In the past, when this type of genre-tolerance has risen up, a new genre appeared.  Consider RPGs changing from text-based adventures to party-based first-person perspective (think Darkside of Xeen or Wizardry) to more “flowing” hex based games like Baldur’s Gate or Fallout.  In the later models, the party system was maintained, though with some caveats about having to build your party.  As those games began to run old around the time of Baldur’s Gate 2 or Neverwinter Nights, we had MMOs on the rise.

Shooters are no different.  I think back to my old Atari and Commodore 64 “bottom up” shooters like the classic Space Invaders.  Then we get side scrollers, like the original Duke Nukems.  That turns into Wolfenstein 3d, where they finally merge the shooter idea with the first person role-playing perspective.  From there there’s been relatively little development of that genre, except perhaps the over-the-shoulder shooter which has recently become more popular (though I can’t stand that weird off-to-the-side perspective).

Games have evolved a lot, but recently due to the wild success of MMOs, particularly WoW, I feel like innovation’s taken a hit while companies instead focus on money-making ventures.  I’m sure there’s innovation out there, but I’m just not sure where, and I want the innovation.  The second part of having developed a high tolerance to games is the need for that stronger hit.  I’m an addict, you see, an old-school “started playing when I was only seven years old” addict who needs more and more to get the same rush of exhilaration.  It’s not a good feeling to constantly not get it.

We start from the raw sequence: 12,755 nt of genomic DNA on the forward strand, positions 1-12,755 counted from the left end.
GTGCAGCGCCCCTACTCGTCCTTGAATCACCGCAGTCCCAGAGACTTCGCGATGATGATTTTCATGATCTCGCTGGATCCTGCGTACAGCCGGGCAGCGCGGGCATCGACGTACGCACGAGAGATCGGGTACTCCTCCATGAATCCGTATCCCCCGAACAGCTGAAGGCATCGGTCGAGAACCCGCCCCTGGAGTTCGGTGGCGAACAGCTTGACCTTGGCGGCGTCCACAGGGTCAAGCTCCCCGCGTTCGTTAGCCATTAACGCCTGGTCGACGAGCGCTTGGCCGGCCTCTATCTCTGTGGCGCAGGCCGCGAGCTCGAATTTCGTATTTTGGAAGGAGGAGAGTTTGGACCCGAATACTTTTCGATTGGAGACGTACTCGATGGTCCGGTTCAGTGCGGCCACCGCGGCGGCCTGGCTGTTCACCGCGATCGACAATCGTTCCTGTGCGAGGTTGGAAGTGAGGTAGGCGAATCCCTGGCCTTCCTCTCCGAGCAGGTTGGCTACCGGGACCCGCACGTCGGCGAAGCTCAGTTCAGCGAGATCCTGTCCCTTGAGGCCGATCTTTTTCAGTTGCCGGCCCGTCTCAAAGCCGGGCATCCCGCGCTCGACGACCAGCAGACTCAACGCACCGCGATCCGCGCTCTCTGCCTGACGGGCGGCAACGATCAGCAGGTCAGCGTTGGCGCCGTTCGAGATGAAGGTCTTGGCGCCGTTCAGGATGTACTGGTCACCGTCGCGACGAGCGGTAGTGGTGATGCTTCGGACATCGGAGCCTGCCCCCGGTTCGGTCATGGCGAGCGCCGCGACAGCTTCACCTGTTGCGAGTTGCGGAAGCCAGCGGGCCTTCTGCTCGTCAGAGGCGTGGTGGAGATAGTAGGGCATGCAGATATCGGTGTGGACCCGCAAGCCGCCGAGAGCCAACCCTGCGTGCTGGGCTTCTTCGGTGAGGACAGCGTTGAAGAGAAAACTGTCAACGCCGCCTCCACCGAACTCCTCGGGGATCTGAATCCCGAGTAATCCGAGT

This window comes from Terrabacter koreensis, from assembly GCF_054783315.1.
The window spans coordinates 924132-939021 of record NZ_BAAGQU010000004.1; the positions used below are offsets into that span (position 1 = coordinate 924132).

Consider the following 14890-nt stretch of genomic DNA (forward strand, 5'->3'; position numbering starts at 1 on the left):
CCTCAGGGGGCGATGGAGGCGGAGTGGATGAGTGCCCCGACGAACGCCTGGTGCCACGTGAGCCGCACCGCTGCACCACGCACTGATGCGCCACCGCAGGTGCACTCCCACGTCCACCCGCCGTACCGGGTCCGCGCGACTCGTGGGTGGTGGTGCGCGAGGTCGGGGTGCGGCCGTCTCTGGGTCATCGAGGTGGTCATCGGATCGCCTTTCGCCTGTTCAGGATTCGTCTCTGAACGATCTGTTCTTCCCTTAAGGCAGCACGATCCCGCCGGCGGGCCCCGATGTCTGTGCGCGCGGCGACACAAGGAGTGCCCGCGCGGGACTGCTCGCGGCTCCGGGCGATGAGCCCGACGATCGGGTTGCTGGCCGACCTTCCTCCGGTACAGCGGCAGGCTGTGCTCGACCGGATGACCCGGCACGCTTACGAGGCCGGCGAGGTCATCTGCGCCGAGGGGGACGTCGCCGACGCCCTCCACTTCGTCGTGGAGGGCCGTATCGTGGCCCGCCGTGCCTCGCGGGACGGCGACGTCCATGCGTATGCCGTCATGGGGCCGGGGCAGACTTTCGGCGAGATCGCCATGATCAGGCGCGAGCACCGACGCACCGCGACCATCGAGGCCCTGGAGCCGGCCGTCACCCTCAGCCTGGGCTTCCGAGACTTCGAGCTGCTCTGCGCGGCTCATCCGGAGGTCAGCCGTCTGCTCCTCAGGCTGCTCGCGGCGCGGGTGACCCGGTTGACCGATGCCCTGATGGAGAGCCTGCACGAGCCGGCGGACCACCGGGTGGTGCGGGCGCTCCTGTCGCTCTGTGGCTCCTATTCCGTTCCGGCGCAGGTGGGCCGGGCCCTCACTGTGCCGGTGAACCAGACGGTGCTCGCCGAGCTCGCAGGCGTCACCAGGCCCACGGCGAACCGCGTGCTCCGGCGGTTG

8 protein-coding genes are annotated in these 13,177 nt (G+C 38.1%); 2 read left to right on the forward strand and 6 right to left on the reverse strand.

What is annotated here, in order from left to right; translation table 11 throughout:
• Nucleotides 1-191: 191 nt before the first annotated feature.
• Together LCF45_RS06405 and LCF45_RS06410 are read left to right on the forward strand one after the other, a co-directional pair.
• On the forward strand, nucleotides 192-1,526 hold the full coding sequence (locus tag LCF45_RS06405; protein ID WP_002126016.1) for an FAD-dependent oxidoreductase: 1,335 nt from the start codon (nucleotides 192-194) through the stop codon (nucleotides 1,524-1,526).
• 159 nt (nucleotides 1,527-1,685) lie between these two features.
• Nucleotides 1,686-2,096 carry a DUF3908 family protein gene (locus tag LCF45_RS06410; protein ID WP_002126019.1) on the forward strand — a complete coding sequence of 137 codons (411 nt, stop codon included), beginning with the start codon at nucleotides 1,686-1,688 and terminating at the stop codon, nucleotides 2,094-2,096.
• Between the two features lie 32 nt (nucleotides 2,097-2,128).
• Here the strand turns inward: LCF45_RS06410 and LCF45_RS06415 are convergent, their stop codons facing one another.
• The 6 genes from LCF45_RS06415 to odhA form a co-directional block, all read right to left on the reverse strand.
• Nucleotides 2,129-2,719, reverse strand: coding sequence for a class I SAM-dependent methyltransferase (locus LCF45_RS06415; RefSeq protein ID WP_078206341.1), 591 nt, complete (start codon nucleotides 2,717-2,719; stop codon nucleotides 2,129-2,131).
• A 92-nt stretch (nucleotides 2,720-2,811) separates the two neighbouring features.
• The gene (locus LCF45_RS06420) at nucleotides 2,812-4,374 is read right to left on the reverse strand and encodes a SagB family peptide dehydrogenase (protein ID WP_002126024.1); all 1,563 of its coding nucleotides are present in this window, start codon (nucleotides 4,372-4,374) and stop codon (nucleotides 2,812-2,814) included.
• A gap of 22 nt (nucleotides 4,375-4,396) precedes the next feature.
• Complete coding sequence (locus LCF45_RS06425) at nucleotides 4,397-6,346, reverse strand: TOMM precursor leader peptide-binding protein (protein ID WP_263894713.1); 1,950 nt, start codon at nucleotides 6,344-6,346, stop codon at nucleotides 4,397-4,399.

To be clear, that’s not to say I dislikethe games I play.  I don’t.  I’ve really enjoyed most of them (Don’t buy Spellbound 2, by the way).  I’m impressed with innovation, enjoy kind-of-new gameplay, and revel in the fun I do have – and I do have fun.  I just don’t have the fun I used to have, and it doesn’t last as long as it used to.  I thought for a while it was something to do with me, personally.  Perhaps I simply was a being a brat, hard to entertain, ungrateful for what I had.  I don’t know, though.  The more I think about those 20,000 hours (or likely more), the more I wonder.  How many more hours does it take to move from expert to burnout?

Sincerely,

Stubborn (and desperately seeking new game innovations)

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6 Comments leave one →
  1. Syl permalink
    March 23, 2012 4:20 pm

    Some very good points. I feel similar, but for me innovations are still appealing especially on the technology side of things. A lot can still be done there, if I think of VR, augmented reality or also better AI for example. The Wii has probably profited most from going down new roads in such terms over the past years. Personally I wish progress was even faster though, give me the full, FP virtual experience already!! hehe.